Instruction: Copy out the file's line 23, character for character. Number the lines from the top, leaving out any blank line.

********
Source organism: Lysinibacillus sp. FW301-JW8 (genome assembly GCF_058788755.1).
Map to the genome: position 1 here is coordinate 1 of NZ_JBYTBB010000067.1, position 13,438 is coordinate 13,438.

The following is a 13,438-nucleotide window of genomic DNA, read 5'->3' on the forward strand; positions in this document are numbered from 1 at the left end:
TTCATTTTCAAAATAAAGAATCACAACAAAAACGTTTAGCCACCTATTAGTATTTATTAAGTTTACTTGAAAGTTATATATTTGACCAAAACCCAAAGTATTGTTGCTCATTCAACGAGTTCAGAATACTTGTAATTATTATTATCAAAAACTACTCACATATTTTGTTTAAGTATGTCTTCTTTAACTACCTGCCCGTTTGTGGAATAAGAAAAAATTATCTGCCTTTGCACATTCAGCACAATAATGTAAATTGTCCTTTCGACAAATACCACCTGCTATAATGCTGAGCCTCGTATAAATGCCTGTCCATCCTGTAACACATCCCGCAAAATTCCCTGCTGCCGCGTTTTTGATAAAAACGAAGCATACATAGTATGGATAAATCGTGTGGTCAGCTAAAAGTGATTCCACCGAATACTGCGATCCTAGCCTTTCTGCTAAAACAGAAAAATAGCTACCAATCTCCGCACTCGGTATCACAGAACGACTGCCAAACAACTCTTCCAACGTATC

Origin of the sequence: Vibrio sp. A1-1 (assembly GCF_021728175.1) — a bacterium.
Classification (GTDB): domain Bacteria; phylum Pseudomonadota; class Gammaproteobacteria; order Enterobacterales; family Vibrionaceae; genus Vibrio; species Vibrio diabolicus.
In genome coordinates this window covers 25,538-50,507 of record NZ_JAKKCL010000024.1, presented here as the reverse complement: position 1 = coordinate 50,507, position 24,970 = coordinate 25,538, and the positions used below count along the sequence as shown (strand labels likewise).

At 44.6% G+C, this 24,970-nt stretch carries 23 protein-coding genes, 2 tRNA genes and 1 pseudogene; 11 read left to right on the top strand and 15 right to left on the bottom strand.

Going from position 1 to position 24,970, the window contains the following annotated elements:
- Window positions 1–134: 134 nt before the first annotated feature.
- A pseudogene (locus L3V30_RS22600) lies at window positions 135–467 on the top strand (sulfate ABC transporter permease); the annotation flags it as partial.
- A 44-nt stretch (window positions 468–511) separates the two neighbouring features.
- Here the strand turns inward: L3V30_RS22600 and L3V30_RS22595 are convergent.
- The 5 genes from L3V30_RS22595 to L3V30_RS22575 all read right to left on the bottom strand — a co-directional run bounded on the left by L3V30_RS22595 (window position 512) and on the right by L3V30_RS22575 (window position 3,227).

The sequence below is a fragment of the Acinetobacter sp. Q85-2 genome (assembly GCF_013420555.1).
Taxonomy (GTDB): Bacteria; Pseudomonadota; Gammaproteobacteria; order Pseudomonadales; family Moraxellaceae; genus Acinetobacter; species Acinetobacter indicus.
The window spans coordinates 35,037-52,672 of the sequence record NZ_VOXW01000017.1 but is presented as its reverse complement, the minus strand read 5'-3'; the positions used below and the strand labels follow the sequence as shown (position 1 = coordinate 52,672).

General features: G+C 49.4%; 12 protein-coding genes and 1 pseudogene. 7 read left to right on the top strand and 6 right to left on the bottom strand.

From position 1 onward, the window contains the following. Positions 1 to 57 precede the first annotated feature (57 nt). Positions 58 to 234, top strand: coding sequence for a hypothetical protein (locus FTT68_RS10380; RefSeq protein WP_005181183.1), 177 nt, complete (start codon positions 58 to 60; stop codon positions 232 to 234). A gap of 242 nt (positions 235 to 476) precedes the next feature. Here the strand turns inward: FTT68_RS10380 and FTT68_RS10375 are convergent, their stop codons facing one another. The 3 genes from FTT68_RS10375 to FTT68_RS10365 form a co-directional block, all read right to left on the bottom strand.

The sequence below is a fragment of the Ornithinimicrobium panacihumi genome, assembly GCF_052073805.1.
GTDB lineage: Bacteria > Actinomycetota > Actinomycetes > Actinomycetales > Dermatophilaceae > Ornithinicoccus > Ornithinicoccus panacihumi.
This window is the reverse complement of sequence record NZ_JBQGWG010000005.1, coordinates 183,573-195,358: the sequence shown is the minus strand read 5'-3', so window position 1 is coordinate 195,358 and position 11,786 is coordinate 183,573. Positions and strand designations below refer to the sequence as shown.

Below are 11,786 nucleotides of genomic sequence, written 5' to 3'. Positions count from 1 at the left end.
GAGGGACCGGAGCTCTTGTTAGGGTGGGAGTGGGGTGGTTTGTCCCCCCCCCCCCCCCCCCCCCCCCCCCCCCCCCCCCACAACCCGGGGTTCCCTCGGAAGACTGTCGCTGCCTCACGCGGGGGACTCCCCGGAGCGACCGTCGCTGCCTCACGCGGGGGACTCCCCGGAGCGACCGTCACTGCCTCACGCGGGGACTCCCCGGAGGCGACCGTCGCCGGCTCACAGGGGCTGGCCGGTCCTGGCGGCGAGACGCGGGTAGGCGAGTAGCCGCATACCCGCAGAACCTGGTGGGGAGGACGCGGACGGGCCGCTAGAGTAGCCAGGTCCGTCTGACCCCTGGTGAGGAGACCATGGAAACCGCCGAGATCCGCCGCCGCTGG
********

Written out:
Below are 11,786 nucleotides of genomic sequence, written 5' to 3'. Positions count from 1 at the left end.